London property prices slip for the second month in a row

The average UK property value has increased by 5.4% in the last year, according to the latest UK HPI – but London’s average value has been sliding since July

UK house prices increased by 5.4% in the year to September (up from +4.8% in August), according to the latest HPI from the Land Registry and ONS, after a 0.4% rise in a month. That takes the average property value in the UK to £226,367 (£11,000 higher than in September 2016, and £1,000 higher than last month).

Annual house price rates of change, UK all dwellings from January 2006 to September 2017

Average UK house price, January 2005 to September 2017


the annual price change for a property in the UK

London – by far the most expensive region – is still dragging the inflation averages down, racking up just 2.5% annual price growth, compared to +5.7% across the rest of England. The capital and Scotland are the only two UK regions to post negative price growth in the latest month’s data (-0.2% and -1.3% respectively).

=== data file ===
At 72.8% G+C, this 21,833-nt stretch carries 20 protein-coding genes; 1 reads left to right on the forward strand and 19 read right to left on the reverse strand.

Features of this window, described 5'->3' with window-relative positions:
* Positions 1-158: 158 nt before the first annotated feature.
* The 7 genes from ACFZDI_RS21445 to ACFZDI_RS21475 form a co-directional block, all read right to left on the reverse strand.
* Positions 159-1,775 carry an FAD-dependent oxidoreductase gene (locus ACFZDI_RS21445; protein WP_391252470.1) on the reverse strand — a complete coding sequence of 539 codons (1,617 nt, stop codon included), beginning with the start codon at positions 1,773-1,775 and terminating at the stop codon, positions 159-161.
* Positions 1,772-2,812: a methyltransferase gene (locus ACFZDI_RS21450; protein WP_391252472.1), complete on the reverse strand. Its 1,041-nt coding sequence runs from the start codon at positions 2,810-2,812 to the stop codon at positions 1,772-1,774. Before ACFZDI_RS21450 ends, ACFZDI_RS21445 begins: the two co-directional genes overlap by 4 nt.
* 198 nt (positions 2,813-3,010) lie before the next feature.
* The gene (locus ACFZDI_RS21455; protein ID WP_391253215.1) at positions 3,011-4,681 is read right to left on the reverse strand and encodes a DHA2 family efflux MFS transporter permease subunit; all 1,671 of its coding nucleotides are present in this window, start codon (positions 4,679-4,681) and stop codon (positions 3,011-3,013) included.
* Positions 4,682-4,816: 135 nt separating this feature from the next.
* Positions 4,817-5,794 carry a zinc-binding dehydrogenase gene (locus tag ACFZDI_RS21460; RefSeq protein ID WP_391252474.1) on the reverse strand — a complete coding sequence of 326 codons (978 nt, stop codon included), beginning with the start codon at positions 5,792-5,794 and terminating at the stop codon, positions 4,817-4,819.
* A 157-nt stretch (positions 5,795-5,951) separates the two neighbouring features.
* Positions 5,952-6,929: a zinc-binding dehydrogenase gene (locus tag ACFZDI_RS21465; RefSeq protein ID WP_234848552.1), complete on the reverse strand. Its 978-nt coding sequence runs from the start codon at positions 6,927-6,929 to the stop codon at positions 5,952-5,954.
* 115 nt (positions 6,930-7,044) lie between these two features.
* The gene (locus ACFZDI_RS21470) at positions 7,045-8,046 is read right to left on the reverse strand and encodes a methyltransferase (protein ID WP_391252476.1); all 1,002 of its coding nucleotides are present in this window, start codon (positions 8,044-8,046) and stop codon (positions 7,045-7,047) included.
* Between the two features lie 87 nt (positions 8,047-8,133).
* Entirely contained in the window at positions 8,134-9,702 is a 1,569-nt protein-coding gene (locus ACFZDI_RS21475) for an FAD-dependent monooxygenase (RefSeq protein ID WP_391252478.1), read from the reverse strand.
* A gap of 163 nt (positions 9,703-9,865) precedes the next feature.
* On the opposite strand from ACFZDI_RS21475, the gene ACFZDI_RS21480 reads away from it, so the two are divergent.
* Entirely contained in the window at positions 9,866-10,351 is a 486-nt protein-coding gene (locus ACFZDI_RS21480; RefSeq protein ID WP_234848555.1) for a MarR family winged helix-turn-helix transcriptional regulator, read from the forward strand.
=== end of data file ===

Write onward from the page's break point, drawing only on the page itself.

It’s the second consecutive monthly price drop in London, from a peak average value of £490,000 in July 2017, to £485,000 in August – and now down a smidge more to £484,000 in September 2017 (the latest UK HPI data).

The North West, South West and East Midlands have seen the highest property inflation over the last year.

Country and government office region Price Monthly change Annual change
England £243,945 0.6% 5.7%
Northern Ireland (Quarter 3 – 2017) £132,169 3.0% 6.0%
Scotland £144,924 -1.3% 3.1%
Wales £152,661 0.6% 5.3%
East Midlands £184,399 0.7% 6.4%
East of England £289,301 0.3% 5.9%
London £483,568 -0.2% 2.5%
North East £130,271 0.5% 4.4%
North West £160,951 2.1% 7.3%
South East £324,465 0.3% 5.5%
South West £252,737 0.5% 6.6%
West Midlands £189,038 0.4% 5.7%
Yorkshire and The Humber £158,884 1.0% 5.6%

The local authority showing the largest annual growth in the year to September 2017 was Hinckley and Bosworth, where prices increased by 15.9% to stand at £215,000. The lowest annual growth was recorded in Halton, where prices fell by 5.2% to stand at £127,000.

In September 2017, the most expensive borough to live in was Kensington & Chelsea, where the cost of an average house was £1.2m. In contrast, the cheapest area to purchase a property was Blaenau Gwent, where an average house cost £85,000.